Global Summary, 2010

Globally, the mean annual temperature was about 0.6°C (1.1°F) above the 1901-2000 mean value in 2010. This virtually tied 2010 (within the analysis error) with 2005 for warmest year in the National Climatic Data Center’s records from 1880 to the present day. The graphic showing the trend over that period is below.

NCDC global mean annual temperature 1880-2010
globaltemp1880_2010

Global mean annual ocean temperatures were 0.49°C (0.88°F) above normal (3rd warmest since 1880), while global mean land temperatures were 0.96°C (1.73°F) above normal (2nd warmest since 1880). The global mean annual ocean temperature was affected by a shift from El Niño to La Niña conditions at mid-year, making the warm anomaly even more impressive.  For the land temperature, the coldest winter in Europe since 1978-79 and a cold fall in Australia prevented the anomaly from breaking the record for the full period.  Canada had its warmest winter and year on record.  Russia suffered from an extensive heat wave and drought, plus peat and forest wild fires, that resulted in the death of thousands of people and a subsequent spike in the price of grains, especially wheat.  The same atmospheric anomalies that resulted in the Russian heat wave caused flooding in Pakistan that displaced about 20,000,000 people, about 7% of their population. Flooding in Australia in the latter half of 2010 was of record proportions; this after an historic drought of a decade or more in duration.  The Amazon experienced its second extreme drought in five years, resulting in extensive stress to the Amazon rain forest. There were a very large number of extremes for individual days, seasons, and annual means, more details of which can be found here.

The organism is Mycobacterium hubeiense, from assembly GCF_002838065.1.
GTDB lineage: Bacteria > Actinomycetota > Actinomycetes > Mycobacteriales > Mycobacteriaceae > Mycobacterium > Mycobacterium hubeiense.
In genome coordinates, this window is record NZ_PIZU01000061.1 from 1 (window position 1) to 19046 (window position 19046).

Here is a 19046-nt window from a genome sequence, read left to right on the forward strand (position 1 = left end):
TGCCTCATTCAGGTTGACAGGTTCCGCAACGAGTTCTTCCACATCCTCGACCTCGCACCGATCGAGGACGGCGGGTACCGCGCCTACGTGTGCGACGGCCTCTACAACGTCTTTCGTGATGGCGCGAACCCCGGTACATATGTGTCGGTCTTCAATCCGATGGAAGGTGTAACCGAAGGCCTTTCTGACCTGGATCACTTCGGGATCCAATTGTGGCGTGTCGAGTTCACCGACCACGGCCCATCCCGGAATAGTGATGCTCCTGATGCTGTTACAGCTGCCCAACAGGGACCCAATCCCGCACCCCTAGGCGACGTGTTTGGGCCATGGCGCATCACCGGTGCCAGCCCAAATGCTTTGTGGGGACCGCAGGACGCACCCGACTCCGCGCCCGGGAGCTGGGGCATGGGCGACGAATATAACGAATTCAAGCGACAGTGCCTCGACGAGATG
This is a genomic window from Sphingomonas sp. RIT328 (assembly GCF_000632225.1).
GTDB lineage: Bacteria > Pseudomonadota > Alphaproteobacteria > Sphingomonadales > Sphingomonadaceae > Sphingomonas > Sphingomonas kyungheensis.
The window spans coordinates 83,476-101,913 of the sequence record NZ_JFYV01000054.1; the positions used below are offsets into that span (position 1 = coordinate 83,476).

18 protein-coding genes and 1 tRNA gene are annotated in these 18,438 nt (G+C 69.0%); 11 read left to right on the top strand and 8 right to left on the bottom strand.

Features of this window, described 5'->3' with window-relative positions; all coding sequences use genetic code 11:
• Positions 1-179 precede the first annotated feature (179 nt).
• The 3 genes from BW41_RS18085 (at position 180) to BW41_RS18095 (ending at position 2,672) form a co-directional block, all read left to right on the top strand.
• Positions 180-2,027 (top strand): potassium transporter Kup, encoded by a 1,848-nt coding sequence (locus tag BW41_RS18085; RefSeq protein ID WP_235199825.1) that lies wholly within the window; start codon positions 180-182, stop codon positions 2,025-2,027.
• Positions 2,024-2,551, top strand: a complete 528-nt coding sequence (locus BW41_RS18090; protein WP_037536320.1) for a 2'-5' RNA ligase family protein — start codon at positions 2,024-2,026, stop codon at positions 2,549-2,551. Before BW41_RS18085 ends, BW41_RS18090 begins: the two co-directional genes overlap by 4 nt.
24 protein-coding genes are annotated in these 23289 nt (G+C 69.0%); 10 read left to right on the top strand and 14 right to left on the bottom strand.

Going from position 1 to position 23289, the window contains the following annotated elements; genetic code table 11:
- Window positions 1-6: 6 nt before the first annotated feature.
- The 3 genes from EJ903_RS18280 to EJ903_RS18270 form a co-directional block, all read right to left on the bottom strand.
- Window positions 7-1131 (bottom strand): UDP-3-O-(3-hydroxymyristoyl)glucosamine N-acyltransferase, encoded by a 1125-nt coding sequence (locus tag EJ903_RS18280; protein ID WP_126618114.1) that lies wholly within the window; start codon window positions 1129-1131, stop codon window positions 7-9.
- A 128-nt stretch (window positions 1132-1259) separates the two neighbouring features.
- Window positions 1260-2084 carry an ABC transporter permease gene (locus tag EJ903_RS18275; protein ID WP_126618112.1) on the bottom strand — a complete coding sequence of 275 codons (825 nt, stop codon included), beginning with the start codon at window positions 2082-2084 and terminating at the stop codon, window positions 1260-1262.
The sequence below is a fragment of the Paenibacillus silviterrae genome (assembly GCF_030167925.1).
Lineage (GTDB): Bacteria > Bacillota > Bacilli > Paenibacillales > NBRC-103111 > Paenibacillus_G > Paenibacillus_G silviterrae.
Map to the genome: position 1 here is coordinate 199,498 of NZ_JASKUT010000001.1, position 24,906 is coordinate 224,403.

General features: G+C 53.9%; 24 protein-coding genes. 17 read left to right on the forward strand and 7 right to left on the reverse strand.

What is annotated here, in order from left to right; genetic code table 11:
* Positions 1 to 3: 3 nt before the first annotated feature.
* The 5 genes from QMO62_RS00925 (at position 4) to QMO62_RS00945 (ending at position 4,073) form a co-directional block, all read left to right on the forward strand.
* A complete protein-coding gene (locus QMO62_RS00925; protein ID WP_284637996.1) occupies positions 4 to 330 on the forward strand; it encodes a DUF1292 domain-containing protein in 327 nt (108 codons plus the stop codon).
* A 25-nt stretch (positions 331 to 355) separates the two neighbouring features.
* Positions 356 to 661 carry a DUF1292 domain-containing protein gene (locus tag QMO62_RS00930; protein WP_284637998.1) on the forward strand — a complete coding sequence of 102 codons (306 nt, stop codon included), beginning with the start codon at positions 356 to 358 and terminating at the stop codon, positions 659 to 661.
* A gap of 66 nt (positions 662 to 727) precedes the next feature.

Top Ten Global Weather/Climate Events

NOAA came out with its top ten significant global weather/climate events for 2010 as well.  I’ve duplicated the table therein here:
 

                                                                                                                                                                                                                                                                                                                                                        

Rank Event When Occurred Event Description More Information
1 Russian – European – Asian Heat Waves Summer A severe summer spawned drought, wildfires and crop failures across western Russia, where more than 15,000 people died. All-time high temperatures occurred in many cities and nations in the region. China faced locust swarms during July. NCDC Global Hazards
2 2010 as [near] warmest year on record calendar year According to NOAA, the globally-averaged temperature for 2010 will finish among the two warmest, and likely the warmest, on record. Three months in 2010 were the warmest on record for that month. NCDC Global Report
3 Pakistani Flooding Late July – August Rainfall related to the Asian Monsoon was displaced unusually westward, and more than a foot of rain fell across a large area of the Upper Indus Valley. Subsequent flooding down the Indus River killed 1,600 people and displaced millions. NCDC Global Hazards,NASA Imagery